Wednesday, December 17, 2014

Tar-Pamlico River Basin water resources plan

State officials seek comments on new web-based Tar-Pamlico River Basin water resources plan

RALEIGH –Residents and others interested in water quality and quantity issues in the Tar-Pamlico River Basin are invited to comment on a new, web-based approach to finding basinwide information developed by the N.C. Division of Water Resources.
With the new design, the river basin plans will now be more robust and easier to access as they will be maintained in a web-based structure. Portions of the plans link to various division databases, making it easier to keep information current. This plan also marks the first time one plan integrates water quality and water quantity information. The new design will be used to develop plans for the division’s other 16 river basins, too.
The division is seeking public comments on the plan until Jan. 30, 2015. The plan and a form to share comments can be found at: Comments may also be emailed to
The plan is divided into several categories: water quantity, water quality, sub-basin assessments, general basin information, reports, interactive maps, and static maps with relevant reports under each category.
Highlights of the Tar-Pamlico River Basin plan include:
· An executive summary that give an overview of the basin and its five sub-watersheds
· Water withdrawals and discharges
· Interactive maps including those that link ambient and biological water quality monitoring locations to data of test results, show types and locations of permitted facilities, and identify public water supplies
· Flood mapping and drought tracking
· Links to the division’s relevant water science reports
The basin plan was written to guide watershed stakeholders, municipal planners, regulators, and other environmental professionals on water quantity needs, water quality stressors and other emerging water issues in the river basin.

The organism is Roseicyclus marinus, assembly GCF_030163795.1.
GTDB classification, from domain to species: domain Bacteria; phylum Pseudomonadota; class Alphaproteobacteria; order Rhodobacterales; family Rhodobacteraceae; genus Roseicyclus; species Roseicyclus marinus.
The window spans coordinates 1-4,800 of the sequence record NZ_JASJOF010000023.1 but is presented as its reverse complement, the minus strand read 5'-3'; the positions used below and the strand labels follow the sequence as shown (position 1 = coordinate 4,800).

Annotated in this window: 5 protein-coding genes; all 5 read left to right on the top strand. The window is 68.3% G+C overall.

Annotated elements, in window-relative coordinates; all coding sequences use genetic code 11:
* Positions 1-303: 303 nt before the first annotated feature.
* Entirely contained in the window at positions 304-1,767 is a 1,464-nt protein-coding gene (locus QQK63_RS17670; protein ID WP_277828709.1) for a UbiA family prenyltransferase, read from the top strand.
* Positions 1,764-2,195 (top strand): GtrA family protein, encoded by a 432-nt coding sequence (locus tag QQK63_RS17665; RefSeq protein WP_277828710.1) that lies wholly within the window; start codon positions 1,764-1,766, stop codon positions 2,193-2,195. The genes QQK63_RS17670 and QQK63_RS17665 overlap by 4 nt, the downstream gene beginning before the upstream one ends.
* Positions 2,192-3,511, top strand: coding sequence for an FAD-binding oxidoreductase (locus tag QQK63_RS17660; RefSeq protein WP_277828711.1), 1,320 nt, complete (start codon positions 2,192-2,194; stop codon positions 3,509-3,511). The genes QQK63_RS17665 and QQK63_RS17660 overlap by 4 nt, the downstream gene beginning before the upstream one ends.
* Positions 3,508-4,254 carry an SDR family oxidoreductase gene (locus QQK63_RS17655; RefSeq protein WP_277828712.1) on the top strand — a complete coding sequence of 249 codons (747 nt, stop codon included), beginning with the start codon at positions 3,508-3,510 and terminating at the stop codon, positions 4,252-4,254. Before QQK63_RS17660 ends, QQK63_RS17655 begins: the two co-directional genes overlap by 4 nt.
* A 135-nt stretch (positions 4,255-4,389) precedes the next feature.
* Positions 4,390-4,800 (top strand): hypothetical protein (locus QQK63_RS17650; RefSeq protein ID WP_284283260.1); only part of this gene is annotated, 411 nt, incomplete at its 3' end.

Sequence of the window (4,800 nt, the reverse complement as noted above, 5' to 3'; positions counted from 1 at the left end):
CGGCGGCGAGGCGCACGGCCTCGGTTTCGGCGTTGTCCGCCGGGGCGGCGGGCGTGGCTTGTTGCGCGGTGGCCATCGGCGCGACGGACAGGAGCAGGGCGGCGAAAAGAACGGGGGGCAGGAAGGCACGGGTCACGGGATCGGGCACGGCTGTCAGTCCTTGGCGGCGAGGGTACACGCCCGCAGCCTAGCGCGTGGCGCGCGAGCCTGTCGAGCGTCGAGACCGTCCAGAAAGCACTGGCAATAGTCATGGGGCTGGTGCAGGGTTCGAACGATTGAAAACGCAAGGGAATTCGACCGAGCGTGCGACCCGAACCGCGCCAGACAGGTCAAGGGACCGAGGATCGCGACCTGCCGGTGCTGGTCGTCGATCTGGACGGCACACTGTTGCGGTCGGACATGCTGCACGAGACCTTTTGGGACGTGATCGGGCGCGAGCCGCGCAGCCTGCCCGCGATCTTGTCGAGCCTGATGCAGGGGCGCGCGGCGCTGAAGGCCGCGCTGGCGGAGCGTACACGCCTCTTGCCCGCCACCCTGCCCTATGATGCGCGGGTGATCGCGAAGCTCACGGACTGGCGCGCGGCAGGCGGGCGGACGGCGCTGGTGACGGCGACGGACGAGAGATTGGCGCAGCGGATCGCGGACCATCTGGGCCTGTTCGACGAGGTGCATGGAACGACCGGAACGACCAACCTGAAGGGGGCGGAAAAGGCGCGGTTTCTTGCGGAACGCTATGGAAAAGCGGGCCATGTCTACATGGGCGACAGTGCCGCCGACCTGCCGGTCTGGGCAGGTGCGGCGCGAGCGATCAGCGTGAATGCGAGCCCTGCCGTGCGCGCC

The Tar-Pamlico River Basin is the fourth largest river basin in North Carolina and is one of only four river basins whose boundaries are located entirely within the state. The Tar River originates in north central North Carolina in Person, Granville and Vance counties and flows southeast until it reaches tidal waters near Washington and becomes the Pamlico River. It empties into the Pamlico Sound. The entire basin is classified as Nutrient Sensitive Waters, which requires increased restrictions to limit the amount of nitrogen and phosphorus making its way into the basin from many sources.
This is the fifth five-year update of the water quality Tar-Pamlico River basinwide plan and the first plan that has incorporated water quantity issues and model projections.Any major additions or modifications to a basin plan will be presented to the N.C. Environmental Management Commission. Basin plan presentations will be provided to the commission for approval at least once every 10 years by state law, but may be presented to the commission for approval earlier, if requested.

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